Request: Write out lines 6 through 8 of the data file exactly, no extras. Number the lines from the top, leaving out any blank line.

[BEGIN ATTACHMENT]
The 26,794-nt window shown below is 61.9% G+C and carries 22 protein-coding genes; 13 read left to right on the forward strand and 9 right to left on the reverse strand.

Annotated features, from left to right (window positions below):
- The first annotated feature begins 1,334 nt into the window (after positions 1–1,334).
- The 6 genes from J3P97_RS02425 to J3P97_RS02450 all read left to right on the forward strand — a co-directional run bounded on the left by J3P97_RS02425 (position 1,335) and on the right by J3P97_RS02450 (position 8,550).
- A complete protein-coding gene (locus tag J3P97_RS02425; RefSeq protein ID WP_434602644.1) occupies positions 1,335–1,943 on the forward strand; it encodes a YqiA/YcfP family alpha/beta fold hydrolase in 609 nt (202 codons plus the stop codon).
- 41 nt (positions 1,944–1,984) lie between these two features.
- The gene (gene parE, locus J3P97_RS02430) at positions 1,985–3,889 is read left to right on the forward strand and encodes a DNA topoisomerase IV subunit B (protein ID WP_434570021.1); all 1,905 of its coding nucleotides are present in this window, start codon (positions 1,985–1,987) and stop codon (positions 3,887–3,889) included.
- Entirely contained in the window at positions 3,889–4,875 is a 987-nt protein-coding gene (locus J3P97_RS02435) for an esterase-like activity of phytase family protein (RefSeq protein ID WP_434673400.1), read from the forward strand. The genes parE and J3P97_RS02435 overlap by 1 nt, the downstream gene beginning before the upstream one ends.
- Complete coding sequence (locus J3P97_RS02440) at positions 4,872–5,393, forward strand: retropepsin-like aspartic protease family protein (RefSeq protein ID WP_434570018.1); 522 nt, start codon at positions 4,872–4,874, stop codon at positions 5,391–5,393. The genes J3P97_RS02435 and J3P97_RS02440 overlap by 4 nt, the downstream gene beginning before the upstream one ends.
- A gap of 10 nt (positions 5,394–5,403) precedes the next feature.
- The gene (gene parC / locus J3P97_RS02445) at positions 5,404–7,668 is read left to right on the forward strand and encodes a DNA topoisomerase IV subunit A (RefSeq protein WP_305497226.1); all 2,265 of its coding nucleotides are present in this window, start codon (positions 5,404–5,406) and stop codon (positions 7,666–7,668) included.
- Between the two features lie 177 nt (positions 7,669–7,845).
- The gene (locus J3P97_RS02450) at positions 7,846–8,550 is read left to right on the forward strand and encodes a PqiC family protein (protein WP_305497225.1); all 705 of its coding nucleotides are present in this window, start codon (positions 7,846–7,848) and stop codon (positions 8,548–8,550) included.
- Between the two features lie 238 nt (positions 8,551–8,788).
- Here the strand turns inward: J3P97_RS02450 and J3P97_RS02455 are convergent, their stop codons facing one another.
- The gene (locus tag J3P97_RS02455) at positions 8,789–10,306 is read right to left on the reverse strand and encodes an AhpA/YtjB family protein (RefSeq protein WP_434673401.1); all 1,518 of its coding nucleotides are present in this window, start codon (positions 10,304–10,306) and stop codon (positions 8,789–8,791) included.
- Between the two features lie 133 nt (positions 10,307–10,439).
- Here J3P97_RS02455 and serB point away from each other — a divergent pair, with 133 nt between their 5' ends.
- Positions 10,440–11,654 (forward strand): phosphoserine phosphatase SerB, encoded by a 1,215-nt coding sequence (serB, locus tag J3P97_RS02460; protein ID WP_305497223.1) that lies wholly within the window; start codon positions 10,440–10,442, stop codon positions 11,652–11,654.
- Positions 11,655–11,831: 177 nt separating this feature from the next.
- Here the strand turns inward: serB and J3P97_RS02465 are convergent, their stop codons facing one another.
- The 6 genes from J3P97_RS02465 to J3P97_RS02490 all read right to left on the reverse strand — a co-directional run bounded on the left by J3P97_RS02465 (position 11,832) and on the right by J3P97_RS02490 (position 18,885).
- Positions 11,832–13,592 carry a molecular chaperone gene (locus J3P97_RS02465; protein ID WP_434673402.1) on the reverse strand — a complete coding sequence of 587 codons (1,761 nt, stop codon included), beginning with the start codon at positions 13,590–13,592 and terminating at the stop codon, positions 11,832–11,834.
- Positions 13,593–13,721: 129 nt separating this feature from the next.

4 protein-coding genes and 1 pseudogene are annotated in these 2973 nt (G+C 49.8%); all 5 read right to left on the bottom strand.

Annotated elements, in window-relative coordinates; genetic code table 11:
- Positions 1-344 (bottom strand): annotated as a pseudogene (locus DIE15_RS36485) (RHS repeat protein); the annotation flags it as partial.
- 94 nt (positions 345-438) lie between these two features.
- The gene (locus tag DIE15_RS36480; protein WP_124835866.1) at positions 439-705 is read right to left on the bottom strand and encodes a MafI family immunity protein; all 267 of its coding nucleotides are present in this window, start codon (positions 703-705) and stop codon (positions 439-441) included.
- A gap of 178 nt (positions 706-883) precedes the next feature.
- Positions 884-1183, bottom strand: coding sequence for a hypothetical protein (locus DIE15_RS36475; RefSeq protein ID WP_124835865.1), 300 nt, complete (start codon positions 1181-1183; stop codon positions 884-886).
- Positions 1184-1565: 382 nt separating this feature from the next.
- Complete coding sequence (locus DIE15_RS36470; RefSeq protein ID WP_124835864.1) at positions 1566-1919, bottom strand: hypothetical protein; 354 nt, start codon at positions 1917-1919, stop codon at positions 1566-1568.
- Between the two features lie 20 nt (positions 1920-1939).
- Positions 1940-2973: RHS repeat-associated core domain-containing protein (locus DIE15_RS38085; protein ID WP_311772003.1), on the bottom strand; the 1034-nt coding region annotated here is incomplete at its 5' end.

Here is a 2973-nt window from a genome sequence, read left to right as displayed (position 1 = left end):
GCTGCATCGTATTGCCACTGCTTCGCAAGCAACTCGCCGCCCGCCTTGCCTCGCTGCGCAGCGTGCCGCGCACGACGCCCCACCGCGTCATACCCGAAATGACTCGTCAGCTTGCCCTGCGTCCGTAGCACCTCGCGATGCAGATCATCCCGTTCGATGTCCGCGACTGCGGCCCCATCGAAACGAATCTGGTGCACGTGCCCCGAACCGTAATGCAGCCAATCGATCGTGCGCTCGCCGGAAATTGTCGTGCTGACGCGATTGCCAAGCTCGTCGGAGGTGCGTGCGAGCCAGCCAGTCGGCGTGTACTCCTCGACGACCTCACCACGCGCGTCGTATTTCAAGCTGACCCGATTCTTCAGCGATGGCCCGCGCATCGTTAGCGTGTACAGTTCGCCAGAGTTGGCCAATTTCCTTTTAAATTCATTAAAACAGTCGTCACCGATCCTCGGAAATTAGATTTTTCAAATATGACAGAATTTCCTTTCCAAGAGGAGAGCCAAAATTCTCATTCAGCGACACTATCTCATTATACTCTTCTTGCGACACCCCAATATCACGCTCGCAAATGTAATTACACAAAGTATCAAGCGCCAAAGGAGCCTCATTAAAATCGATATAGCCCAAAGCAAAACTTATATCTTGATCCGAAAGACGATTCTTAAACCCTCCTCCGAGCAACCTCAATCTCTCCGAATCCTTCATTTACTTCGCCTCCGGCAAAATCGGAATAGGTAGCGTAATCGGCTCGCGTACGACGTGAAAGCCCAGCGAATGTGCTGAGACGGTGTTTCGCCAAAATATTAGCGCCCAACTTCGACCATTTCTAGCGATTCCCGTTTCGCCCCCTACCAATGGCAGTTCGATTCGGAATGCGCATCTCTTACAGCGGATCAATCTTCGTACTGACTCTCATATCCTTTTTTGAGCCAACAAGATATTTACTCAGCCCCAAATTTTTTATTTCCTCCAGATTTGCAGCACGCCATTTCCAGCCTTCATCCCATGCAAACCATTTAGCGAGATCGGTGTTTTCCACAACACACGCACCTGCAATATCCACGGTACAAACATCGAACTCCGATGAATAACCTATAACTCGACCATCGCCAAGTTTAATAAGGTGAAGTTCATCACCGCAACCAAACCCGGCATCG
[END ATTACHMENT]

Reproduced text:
- 41 nt (positions 1,944–1,984) lie between these two features.
- The gene (gene parE, locus J3P97_RS02430) at positions 1,985–3,889 is read left to right on the forward strand and encodes a DNA topoisomerase IV subunit B (protein ID WP_434570021.1); all 1,905 of its coding nucleotides are present in this window, start codon (positions 1,985–1,987) and stop codon (positions 3,887–3,889) included.
- Entirely contained in the window at positions 3,889–4,875 is a 987-nt protein-coding gene (locus J3P97_RS02435) for an esterase-like activity of phytase family protein (RefSeq protein ID WP_434673400.1), read from the forward strand. The genes parE and J3P97_RS02435 overlap by 1 nt, the downstream gene beginning before the upstream one ends.